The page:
A cold splash of water jerked Master into consciousness. He began to cough violently and was dazed for a long time. He wiped his face with his hand and tried to focus his eyes on anything. He saw Eveline looking at him in reprisal. Master squeezed his eyes shut and tried to remember what had happened. His heart sank as he remembered his defeat.
“I’m not dead?” Master asked. The reply he received was a sucker punch that sent his head spinning to the side and his entire body slamming against the ground. Master spat blood, wiped his mouth, and struggled to sit up after accidentally trying to use his non-existent left arm. “This pain can only mean one thing, huh?”
“What the hell was that back then!” Eveline shouted. “You have no idea how much I had to argue with Taurus to let you live after she saw that… whatever that was. She had already said you had gained her trust! Why did you have a mental breakdown?”
“Mental breakdown?” Master asked. He only remembered losing. He realized that he did not recall anything after that.
“You do not remember? You began shouting gibberish, crying, and having a seizure. I ended up kicking you in the back of the head to knock you out before you hurt yourself or one of us.”
“I… I don’t…” Master’s head began to pulsate. “How long have I been out?”
“About fifty hours.”
“Hours!” Master shouted in disbelief. How could that be possible? “Your kicks are lethal!”
“Far more likely that your brain is just too weak. You have yet to answer my question.”
“I do not know. How am I supposed to know if I cannot even remember?”
“Listen, you have extremely serious mental issues. Not only do you have a major case of selective amnesia, but your emotions are out of control. At this rate, I cannot make you a defender, nor should you be. Defenders are supposed to be competent Humans, not mentally unstable Tier C.”
“But… why did you not kill me?”
“Because I see potential in you. You have some major flaws, so I am more than prepared to smother your life if you dare pull something like that off again, but everyone deserves a second chance.” Eveline, who had been squatting in order to speak with the sitting Master, slowly rose up, stretched his back, and walked away.
“Wait, why had she said I earned any respect even after clearly losing?”
“Because the goal was never to win, you absolute moron. There was no way you could win against a Tier A. She was testing your strategy. You were able to survive for a long time despite the uphill battle. You proved to be worthy of wielding a band. You may not be overpowered by any stretch of the imagination, but with my half-assed band, you would be able to eliminate a lot of Exos no problem during raids.” Eveline grabbed a Bitter and offered it to the grateful Master. “Cheers.”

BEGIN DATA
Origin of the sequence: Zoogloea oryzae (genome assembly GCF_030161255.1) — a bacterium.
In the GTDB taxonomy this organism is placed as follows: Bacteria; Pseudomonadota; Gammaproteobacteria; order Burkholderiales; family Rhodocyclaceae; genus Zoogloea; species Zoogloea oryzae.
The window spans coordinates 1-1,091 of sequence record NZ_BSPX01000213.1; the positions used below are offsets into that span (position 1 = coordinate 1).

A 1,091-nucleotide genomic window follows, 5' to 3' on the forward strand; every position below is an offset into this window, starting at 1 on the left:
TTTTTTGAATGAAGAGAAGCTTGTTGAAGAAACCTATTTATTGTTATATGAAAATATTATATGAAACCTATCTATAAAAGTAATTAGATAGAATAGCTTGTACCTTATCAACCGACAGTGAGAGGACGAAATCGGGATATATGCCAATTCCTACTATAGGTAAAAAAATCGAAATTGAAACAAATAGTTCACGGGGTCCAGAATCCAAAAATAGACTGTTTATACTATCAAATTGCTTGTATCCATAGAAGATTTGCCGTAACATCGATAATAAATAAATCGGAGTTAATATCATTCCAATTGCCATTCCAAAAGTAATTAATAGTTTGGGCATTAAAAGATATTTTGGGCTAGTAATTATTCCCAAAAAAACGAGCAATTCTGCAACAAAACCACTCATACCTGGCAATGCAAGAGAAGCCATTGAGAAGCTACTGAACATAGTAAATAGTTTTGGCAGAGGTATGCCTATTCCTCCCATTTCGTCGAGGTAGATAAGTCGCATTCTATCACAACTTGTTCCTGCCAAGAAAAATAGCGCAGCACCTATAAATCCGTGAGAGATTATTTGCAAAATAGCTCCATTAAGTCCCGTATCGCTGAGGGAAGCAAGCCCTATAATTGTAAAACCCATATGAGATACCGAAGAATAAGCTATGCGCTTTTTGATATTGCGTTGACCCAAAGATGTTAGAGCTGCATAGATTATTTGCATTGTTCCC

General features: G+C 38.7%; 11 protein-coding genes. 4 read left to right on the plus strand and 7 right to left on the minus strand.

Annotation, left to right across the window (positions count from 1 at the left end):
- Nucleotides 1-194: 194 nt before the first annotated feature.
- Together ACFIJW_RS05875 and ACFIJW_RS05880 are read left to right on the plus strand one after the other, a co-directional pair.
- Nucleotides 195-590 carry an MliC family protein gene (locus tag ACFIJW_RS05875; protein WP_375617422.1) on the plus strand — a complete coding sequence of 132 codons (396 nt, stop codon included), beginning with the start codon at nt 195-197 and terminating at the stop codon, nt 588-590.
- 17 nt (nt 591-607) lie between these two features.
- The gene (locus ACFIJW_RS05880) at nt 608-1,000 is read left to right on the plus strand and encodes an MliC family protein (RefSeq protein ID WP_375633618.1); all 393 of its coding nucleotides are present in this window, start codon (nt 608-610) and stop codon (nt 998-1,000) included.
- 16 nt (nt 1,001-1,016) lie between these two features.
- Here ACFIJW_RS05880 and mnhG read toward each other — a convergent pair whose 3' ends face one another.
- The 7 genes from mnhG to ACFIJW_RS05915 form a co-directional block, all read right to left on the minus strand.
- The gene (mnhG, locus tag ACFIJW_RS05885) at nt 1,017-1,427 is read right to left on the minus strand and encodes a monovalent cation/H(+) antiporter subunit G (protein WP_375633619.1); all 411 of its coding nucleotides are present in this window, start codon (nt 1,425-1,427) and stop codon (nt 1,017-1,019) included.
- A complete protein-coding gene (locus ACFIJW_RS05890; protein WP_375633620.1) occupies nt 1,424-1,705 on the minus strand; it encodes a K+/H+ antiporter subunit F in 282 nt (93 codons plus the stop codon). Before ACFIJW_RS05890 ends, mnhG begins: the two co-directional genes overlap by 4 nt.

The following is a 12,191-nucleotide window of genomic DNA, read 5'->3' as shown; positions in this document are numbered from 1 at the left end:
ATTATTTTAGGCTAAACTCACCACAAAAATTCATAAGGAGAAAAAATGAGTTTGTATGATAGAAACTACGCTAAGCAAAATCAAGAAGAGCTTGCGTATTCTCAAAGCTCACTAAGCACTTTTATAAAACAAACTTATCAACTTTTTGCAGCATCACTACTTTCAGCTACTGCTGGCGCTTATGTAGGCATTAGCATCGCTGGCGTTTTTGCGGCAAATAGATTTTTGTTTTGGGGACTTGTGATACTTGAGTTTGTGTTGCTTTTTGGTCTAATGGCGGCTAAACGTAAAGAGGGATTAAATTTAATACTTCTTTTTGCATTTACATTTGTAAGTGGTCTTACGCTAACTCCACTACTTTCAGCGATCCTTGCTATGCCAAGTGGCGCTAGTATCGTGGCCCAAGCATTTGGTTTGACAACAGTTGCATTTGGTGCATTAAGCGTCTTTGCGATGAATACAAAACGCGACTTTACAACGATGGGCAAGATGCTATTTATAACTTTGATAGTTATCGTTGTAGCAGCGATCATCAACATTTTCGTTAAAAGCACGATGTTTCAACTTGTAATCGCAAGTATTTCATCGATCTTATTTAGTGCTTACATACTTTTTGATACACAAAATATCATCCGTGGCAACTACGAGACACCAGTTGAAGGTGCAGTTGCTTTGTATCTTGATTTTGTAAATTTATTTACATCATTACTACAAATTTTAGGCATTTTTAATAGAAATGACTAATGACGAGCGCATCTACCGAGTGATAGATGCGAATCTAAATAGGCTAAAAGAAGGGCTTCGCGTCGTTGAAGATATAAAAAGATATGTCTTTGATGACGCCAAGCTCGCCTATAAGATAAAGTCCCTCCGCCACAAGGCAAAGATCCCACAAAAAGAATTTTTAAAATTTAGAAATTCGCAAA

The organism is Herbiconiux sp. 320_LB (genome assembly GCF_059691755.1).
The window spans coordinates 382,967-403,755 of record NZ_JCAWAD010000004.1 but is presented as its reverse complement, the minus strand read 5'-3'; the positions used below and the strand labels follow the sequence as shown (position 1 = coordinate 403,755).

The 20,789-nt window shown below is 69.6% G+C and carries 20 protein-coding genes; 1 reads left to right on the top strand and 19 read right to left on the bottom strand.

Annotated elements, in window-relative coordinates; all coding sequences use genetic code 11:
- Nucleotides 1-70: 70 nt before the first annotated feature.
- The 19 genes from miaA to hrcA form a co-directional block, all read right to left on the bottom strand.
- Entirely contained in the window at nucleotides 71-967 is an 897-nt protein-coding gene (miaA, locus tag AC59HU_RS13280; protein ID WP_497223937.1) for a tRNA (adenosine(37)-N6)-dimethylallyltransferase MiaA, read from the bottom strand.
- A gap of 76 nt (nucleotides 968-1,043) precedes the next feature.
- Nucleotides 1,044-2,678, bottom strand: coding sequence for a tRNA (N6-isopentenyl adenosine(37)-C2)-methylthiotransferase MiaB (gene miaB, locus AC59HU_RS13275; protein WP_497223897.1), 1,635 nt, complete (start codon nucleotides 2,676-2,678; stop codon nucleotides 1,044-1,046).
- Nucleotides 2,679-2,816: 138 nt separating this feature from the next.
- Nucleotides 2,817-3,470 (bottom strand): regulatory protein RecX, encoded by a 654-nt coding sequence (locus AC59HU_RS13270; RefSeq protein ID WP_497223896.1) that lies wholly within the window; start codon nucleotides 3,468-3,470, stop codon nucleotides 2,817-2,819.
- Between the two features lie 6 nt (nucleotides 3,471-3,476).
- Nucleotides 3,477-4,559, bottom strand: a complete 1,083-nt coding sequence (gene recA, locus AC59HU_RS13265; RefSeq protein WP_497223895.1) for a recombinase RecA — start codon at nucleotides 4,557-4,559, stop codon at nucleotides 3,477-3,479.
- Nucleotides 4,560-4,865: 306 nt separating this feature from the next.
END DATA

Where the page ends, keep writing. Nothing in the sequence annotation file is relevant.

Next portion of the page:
“What has happened in the past fifty hours?” Master asked after gulping down half of the bottle.
“Nothing interesting, just the usual. Every War Game is basically the same: travel aimlessly until you encounter someone and then beat their behind. Oh, wait, there is this Texeli that has lost his marbles and is destroying everyone. He reminds me of you and your temper tantrums. Apparently, an Exo ambushed his beloved and killed her right in front of his eyes. The poor lad…”
“Why did you wake me up?”
“Fifty hours is a long time to be asleep, you know. I was not going to baby feed you or anything while you were passed out, so I kept splashing you with water every several hours for the past twenty or so.”
“Oh.” Master finished the Bitter and stumbled over to the trash can.
“You also reek more than usual, so let us go to the showers. I purposefully decided to try to wake you up because we happen to be camping in the vicinity of a tiny town.” The two of them made their way to a settlement in the middle of a meadow. The village seemed to be full of welcoming Theri. As usual, they paid for the showers that were created for any traveling defenders. Master wondered what Texeli thought about their showers being their most profitable tourist traps.
“Now what?” Master asked once the two of them had left the showers and were casually sightseeing the town.
“Well, the War Game is still going on, so I want you to observe quietly whenever I encounter someone. You may learn a thing or two, though you proved to be competent enough back then. My main concern is working on your emotions. I wonder what else may trigger another one of your wild sides. Clearly, being physically abused does not do squat since you were abused for an entire week yet H is still alive.”